Childs said. "I was that close to doubling up."

Hevad Khan, an Internet poker pro from Poughkeepsie, N.Y.,
finished in sixth when his ace and queen of spades couldn't top a
pair of jacks belonging to a surging Yang. Khan didn't seem
disappointed with sixth place and his $956,243 payday as he
celebrated with friends in the audience.

Jon Kalmar, a 34-year-old poker pro from Chorley, England, was
the only player to bust out against someone other than Yang. He
lost a head-to-head bet against South African retiree Raymond Rahme
when his ace and king failed to improve against Rahme's pocket
jacks.

Kalmar proclaimed himself "thrilled" with his prize and said
he intended to use his $1.25 million in winnings for finishing
fifth to pay bills and perhaps buy a car back home.

Alex Kravchenko, 36, was Yang's next victim, when he was all-in
before the flop with an ace and king but Yang nailed three of a
kind, holding a pocket pair of eights. Kravchenko finished in
fourth with $1.85 million.

Rahme went down when he pushed all-in with pocket kings on a
board with an ace. After several minutes of pacing and a stare
down, Yang made the call holding an ace and a five, for two aces,
and Rahme shook his head in resignation.

"That was the only mistake I made in the whole tournament,"
Rahme said.

When play got down to heads-up, Yang face another refugee from
South Asia, Tuan Lam, a 40-year-old Vietnamese Canadian online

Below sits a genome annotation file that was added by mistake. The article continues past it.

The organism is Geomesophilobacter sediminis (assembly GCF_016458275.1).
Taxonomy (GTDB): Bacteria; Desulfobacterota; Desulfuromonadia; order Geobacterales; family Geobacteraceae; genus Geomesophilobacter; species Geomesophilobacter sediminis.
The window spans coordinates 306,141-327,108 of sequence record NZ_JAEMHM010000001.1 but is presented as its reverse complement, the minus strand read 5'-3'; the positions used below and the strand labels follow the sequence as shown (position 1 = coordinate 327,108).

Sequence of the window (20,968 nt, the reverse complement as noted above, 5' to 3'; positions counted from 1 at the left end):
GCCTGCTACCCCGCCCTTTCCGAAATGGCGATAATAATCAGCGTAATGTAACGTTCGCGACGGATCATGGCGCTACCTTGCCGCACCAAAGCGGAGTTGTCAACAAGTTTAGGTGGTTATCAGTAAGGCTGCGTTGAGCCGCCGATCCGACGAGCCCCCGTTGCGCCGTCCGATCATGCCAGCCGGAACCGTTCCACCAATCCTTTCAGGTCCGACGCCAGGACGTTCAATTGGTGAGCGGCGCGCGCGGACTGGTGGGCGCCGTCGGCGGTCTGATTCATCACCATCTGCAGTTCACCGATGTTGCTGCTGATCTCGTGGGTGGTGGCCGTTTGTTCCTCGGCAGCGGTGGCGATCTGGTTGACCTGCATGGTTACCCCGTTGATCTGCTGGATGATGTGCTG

poker pro from Mississauga, Ontario.

Yang had 104.5 million in chips to Lam's 23 million and it took
several hands for both players to get into an all-in confrontation.

Lam made his move with an ace and queen of diamonds and Yang
called with pocket eights.

When a queen, five and nine came on the flop, it looked like
Lam, waving a Canadian flag, would be on the verge of a miracle
comeback.

But a seven on the turn and a six on the river gave Yang a
straight, sealing a win.

Lam earned $4.84 million for his second-place finish.

"I was patient and waited for the big hand, but the cards came
out different," Lam said. "I have been through a hard life. And I
will be going back to Vietnam and giving back."

The finalists ranged in age from 22 to 62, and hailed from five
nations: the U.S., Canada, Russia, England and South Africa. By
birthplace, players also were from Laos, Vietnam and Denmark.

Each had their section of fans in the audience, and the arena
took on the air of an Olympic event as supporters broke out into
national songs every time their player won a big hand.

From the time he made it into the money with a guaranteed
$20,320 a week ago, Yang vowed to give 10 percent to charities,
including the Make-A-Wish Foundation, Feed the Children, and the
Ronald McDonald House.

After making $8.25 million, Yang said he planned to put his
children through college, allow his wife to quit working and give
back to the community.

"I had a strategy last night. The only way that I could win
this tournament was by being aggressive from the very beginning and
that's exactly what I did," he said. "And thank God I was also
able to pick up some good cards at the same time."